Meeting Date

Tuesday, February 7, 2023

## Overview

We begin looking at monopoly by discussing how a monopolist (as compared to a price-taking firm) chooses both its output and its price to maximize profits.

## Practice

Today you will be working on practice problems:

## Slides

Below, you can find the slides in two formats. Clicking the image will bring you to the html version of the slides in a new tab. The lower button will allow you to download a PDF version of the slides.

Tip

You can type h to see a special list of viewing options, and type o for an outline view of all the slides.

I suggest printing the slides beforehand and using them to take additional notes in class (not everything is in the slides)!

## Appendix

### Price Elasticity of Demand Refresher

Price elasticity of demand measures how much (in %) quantity demanded changes in response to a (1%) change in price.

\begin{align*} \epsilon_{q,p} &= \frac{\% \Delta q}{\% \Delta p}\\ &= \cfrac{\left(\frac{\Delta q}{q}\right)}{\left(\frac{\Delta p}{p}\right)}\\ &= \frac{\Delta q}{\Delta p} \times \frac{p}{q}\\ &= \frac{1}{slope} \times \frac{p}{q}\\ \end{align*}

“Elastic” “Unit Elastic” “Inelastic”
Intuitively: Large response Proportionate response Little response
Mathematically: $$\vert \epsilon_{q_D,p}\vert > 1$$ $$\vert \epsilon_{q_D,p}\vert = 1$$ $$\vert \epsilon_{q_D,p} \vert < 1$$
Numerator $$>$$ Denominator Numerator $$=$$ Denominator Numerator $$<$$ Denominator
A 1% change in $$p$$ More than 1% change in $$q_D$$ 1% change in $$q_D$$ Less than 1% change in $$q_D$$

Price elasticity of demand changes along the demand curve: #### Determinants of Price Elasticity

What determines how responsive your buying behavior is to a price change?

• More (fewer) substitutes $$\implies$$ more (less) elastic
• Larger categories of products (less elastic) vs. specific brand (more elastic)
• Necessities (less elastic) vs. luxuries (more elastic)
• Large (more elastic) vs. small (less elastic) portion of budget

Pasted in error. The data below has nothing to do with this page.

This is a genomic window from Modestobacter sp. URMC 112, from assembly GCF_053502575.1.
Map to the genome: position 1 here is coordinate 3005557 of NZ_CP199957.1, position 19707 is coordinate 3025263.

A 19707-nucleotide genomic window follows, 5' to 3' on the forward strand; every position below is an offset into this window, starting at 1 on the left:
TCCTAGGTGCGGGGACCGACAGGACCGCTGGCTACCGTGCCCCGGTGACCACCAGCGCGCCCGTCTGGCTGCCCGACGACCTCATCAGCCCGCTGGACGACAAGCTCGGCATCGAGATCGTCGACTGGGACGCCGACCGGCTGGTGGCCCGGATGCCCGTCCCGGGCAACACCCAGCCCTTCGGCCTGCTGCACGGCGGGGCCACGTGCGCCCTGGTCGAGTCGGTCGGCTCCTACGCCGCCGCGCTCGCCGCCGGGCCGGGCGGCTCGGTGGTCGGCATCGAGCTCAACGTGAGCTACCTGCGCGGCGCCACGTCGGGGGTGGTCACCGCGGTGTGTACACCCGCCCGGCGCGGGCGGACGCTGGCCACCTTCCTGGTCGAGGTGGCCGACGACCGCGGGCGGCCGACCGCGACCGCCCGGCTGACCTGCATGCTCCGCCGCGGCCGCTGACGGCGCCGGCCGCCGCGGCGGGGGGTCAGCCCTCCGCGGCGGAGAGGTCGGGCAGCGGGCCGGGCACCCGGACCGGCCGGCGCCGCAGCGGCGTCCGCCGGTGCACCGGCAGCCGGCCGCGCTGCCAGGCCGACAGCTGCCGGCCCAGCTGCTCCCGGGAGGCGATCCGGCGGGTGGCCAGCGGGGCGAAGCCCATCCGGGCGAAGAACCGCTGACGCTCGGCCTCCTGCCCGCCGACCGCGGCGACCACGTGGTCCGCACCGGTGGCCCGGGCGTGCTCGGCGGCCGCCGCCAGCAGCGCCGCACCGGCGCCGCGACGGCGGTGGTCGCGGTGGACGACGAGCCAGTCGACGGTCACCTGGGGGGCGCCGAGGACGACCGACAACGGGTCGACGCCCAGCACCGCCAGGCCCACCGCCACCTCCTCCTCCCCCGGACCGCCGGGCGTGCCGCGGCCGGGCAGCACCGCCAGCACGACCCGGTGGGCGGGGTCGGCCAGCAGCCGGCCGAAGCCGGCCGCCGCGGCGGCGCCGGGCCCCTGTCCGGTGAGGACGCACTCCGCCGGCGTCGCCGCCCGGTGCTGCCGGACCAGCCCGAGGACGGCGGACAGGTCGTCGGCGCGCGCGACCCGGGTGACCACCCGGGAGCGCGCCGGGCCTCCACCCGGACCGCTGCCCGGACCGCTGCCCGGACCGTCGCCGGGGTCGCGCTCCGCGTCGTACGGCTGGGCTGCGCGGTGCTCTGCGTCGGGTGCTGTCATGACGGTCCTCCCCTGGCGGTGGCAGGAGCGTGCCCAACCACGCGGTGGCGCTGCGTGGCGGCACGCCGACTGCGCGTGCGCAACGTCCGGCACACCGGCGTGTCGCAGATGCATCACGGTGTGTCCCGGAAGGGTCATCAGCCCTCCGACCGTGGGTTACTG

• More (less) time to adjust $$\implies$$ more (less) elastic

### Derivation of the Lerner Index

Marginal revenue is strongly related to the price elasticity of demand, which is $$E_{D}=\frac{\Delta q}{\Delta p} \times \frac{p}{q}$$1

We derived marginal revenue (in the slides) as: $MR(q)=p+\frac{\Delta p}{\Delta q}q$

Firms will always maximize profits where:

\begin{align*} MR(q)&=MC(q) && \text{Profit-max output}\\ p+\bigg(\frac{\Delta p}{\Delta q}\bigg)q&=MC(q) && \text{Definition of } MR(q)\\ p+\bigg(\frac{\Delta p}{\Delta q}\bigg) q \times \frac{p}{p}&=\frac{MR(q)}{p} && \text{Multiplying the left by } \frac{p}{p} \text{ (i.e. 1)}\\ p+\underbrace{\bigg(\frac{\Delta p}{\Delta q}\times \frac{q}{p} \bigg)}_{\frac{1}{\epsilon}} \times p &=MC(q) && \text{Rearranging the left}\\ p+\frac{1}{\epsilon} \times p &=MC(q) && \text{Recognize price elasticity } \epsilon=\frac{\Delta q}{\Delta p} \times \frac{p}{q}\\ p &=MC(q) - \frac{1}{\epsilon} p && \text{Subtract }\frac{1}{\epsilon}p \text{ from both sides}\\ p-MC(q) &= -\frac{1}{\epsilon} p && \text{Subtract }MC(q) \text{ from both sides}\\ \frac{p-MC(q)}{p} &= -\frac{1}{\epsilon} && \text{Divide both sides by }p\\ \end{align*}

The left side gives us the fraction of price that is markup $$\left(\frac{p-MC(q)}{p}\right)$$, and the right side shows this is inversely related to price elasticity of demand.

## Footnotes

1. I sometimes simplify it as $$E_{D}=\frac{1}{slope} \times \frac{p}{q}$$, where “slope” is the slope of the inverse demand curve (graph), since the slope is $$\frac{\Delta p}{\Delta q} = \frac{rise}{run}$$.↩︎